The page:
Tuesday, June 28

I can’t afford to heat a pizza for my son – this is the reality of Britain’s cost of living crisis | Jo Barker-Marsh

Mand they are sat on the stairs of our home crying on Monday, and for once I had no more words. I could not justify my decision to not cook his tiny, budget pizza beyond that of making sure we practiced being poorer. I didn’t feel able to cook it because it would cost too much to turn the oven on for this one small thing.

My 12-year-old son has additional needs and significant sensory processing issues. He has not been in school for almost five months and I am his full-time, unpaid carer of him. I am currently claiming universal credit. Right now, I am furiously paddling to stay afloat and trying to stay far enough away from the edge financially that we don’t lose our home. But even that is not a given.

We have already lost enough, and we are two of many – many millions, in fact – who are struggling right now. As inflation reaches a 40-year high, we feel its impact directly, and we are struggling. Struggling with the fast rise in the cost of living, which feels completely out of control. Struggling because almost every essential part of our budget is spiraling out of control – from the cost of our shopping to our energy bills and high rents from often unscrupulous landlords.

But what truly terrifies me is that we are only going to get poorer. I struggle to sleep at night, knowing things are only going to get harder. Perhaps peace of mind, too, should be seen as another luxury millions of us can no longer afford.

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I have seen our gas and electricity charges double. We have just had our toughest winter yet as I couldn’t afford to turn on the heating. Instead, we bundled up in bed to stay warm. There is now a minimum of a third less in my shopping basket for the same money. It’s largely fresh food we are cutting back on, short shelf-life items, tiny luxuries and toiletries too, but even that won’t be enough soon. We are pretty savvy shoppers, people who are used to life on a low income, but this is absolutely impossible to manage and we cannot plan for this as costs continue to rise, and a terrifying winter comes into view.

We watch in disbelief as the government continues to fail to support families like mine, as we are told by politicians that food-bank users just need to learn how to cook, or those in working poverty just need to get better-paid jobs. How dare they gloss over rising food-bank use as if it’s normal in one of the richest countries in the world. How dare those in power tell us how to spend the appallingly low budgets we receive on social security while we perform the mental gymnastics of just getting through the day on 500 calories. Crying because we know how living in this way will affect our children, how deadly poverty can be for vulnerable people and older people among us. We are making generations of hungry people feel that it is their fault, and after two years of unprecedented strain, people are losing hope at a time when we need it the most.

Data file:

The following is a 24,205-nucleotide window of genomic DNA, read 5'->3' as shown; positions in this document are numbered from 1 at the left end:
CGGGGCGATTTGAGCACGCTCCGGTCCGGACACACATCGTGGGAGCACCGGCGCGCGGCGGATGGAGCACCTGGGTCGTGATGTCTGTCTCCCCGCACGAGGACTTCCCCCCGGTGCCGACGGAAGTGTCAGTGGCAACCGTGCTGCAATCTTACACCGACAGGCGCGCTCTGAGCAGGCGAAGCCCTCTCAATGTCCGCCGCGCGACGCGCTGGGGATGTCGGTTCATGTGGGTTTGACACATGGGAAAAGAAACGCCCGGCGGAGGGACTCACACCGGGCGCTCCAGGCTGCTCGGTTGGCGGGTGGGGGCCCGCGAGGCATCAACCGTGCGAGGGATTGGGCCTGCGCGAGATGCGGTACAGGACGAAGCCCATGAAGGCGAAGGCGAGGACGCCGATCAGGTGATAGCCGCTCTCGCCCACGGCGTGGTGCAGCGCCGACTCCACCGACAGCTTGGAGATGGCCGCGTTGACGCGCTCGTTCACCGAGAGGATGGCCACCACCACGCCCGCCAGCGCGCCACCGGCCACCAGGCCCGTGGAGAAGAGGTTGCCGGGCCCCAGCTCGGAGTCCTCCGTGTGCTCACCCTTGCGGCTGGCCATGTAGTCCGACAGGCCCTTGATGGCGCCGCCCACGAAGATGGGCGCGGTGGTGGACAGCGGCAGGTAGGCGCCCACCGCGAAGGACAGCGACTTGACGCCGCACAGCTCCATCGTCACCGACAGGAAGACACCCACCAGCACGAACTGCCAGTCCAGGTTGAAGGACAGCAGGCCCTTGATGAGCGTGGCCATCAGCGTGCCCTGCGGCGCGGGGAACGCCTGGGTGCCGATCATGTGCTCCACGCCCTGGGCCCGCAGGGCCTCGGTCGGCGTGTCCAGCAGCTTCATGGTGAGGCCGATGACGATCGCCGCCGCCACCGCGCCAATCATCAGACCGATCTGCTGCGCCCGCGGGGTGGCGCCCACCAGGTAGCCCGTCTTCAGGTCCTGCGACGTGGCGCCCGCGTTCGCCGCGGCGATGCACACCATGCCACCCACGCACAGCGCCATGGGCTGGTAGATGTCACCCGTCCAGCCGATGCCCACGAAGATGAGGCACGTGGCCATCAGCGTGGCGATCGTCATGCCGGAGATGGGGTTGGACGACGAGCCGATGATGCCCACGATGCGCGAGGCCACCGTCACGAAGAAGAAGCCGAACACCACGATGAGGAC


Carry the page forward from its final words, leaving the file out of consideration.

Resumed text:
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Becoming poorer hurts. It physically hurts us. Your body tenses so much in the cold that everything aches. You wake up freezing in the night, bringing pain to tired muscles and arthritic bones. My son cried more than once last winter because he was cold. It hurts your fingers and feet and it stops you knowing what is true illness and what is deprivation. In the end, it makes you ill anyway. It mentally hurts us too. It scars us in invisible ways to hear our government, and those who are much better off financially, tell us to manage better. As if that is all that is needed. I am sick of wasting the precious years I have with my son explaining that we just can’t do things or have things. And he’s not immune to the worry, he knows the worst is to come. Poverty hurts him now, and he will continue to do so long into the future.

The stigma of living like this stops those suffering from speaking out. After all, who wants to be lambasted in public for being poor? An inadequate, stigmatizing and impersonal social security system means we too often feel that this is all that we deserve. But I’m not ashamed to speak out. I don’t want my son and the millions of other children living like this to ever believe they are not worthy of more. Told by those who are paid vast sums of money to make the rules and to wisely use the budgets they are afforded by the public in times of great need, that this is all they are worth.

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My son’s response about the tiny pizza was tears and rage at the inequality of it all. As staff at energy companies receive millions in bonuses, we can’t afford to heat a budget pizza. When I said to him that this is why we need to speak out and help people, he told me through his rage: “I can’t help the people mummy, I am the people.” And he is right, we are the people you must listen to. We know how to budget and how to cook and we will never give up fighting for our rightful place at the table as decisions continue to be made on our behalf.

  • Jo Barker-Marsh is a full-time carer and a participant in the Covid Realities project, which documents life on a low income


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